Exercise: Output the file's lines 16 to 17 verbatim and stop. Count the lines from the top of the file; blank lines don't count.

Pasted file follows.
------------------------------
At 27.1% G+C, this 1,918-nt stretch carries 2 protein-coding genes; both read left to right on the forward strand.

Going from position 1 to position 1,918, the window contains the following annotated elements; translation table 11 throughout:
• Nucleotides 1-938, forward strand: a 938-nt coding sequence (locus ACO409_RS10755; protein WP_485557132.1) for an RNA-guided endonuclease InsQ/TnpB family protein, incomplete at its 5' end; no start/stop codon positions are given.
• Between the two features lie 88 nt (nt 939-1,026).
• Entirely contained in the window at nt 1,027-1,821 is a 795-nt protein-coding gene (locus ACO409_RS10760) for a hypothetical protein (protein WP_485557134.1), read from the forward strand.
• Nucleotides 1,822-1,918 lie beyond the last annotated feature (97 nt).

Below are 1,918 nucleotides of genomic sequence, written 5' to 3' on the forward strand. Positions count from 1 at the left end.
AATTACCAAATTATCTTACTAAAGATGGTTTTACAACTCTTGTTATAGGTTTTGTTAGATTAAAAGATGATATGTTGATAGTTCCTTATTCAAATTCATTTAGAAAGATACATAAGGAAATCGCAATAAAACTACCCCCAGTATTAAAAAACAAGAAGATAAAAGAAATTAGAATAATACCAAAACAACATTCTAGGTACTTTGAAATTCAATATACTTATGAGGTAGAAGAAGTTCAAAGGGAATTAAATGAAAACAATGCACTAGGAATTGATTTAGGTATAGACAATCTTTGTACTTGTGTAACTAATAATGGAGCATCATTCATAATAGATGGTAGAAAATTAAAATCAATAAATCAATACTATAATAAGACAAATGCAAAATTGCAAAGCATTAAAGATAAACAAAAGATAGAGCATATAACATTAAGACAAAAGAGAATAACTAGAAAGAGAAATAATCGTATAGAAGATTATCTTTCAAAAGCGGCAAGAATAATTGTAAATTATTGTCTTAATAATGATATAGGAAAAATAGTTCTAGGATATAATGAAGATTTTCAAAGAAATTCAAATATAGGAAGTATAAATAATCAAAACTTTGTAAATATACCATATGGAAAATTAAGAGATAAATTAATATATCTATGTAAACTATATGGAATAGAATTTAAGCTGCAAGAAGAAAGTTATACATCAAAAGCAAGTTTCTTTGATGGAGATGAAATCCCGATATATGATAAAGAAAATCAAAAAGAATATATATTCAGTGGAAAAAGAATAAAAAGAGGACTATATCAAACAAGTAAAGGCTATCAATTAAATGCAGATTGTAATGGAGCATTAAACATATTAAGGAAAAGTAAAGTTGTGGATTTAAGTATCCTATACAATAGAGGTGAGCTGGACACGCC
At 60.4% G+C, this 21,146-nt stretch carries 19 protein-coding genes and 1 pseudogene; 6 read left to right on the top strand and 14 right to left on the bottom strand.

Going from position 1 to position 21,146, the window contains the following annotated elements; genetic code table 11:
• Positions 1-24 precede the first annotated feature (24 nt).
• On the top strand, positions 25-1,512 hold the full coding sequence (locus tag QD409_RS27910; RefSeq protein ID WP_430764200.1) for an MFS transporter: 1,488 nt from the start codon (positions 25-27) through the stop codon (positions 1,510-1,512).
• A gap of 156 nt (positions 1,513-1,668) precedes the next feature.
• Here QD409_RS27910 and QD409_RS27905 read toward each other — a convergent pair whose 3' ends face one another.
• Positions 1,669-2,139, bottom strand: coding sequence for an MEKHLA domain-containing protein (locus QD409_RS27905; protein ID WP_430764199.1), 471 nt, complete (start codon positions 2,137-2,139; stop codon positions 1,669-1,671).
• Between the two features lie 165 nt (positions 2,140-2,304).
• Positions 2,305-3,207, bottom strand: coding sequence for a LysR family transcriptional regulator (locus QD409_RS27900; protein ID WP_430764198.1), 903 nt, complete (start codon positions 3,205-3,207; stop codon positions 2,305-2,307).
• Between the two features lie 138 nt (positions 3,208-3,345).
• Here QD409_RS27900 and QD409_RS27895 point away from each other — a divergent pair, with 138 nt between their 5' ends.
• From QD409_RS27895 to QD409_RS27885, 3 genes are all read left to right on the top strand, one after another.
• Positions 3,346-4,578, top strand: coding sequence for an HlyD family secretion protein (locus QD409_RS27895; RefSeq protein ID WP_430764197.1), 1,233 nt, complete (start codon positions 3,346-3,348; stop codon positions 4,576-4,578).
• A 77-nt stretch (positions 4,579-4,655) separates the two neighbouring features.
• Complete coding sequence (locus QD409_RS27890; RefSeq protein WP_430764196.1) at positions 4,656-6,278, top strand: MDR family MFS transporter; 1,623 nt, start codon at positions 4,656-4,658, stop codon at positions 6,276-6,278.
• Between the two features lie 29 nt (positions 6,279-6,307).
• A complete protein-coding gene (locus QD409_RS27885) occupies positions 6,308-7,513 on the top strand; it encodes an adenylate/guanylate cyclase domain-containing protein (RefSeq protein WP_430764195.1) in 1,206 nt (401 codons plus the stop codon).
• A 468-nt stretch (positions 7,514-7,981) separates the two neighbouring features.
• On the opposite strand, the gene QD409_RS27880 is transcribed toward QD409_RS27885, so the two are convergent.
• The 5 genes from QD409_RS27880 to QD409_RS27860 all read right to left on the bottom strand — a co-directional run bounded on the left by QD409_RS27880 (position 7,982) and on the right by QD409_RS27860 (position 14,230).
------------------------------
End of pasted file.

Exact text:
• Between the two features lie 165 nt (positions 2,140-2,304).
• Positions 2,305-3,207, bottom strand: coding sequence for a LysR family transcriptional regulator (locus QD409_RS27900; protein ID WP_430764198.1), 903 nt, complete (start codon positions 3,205-3,207; stop codon positions 2,305-2,307).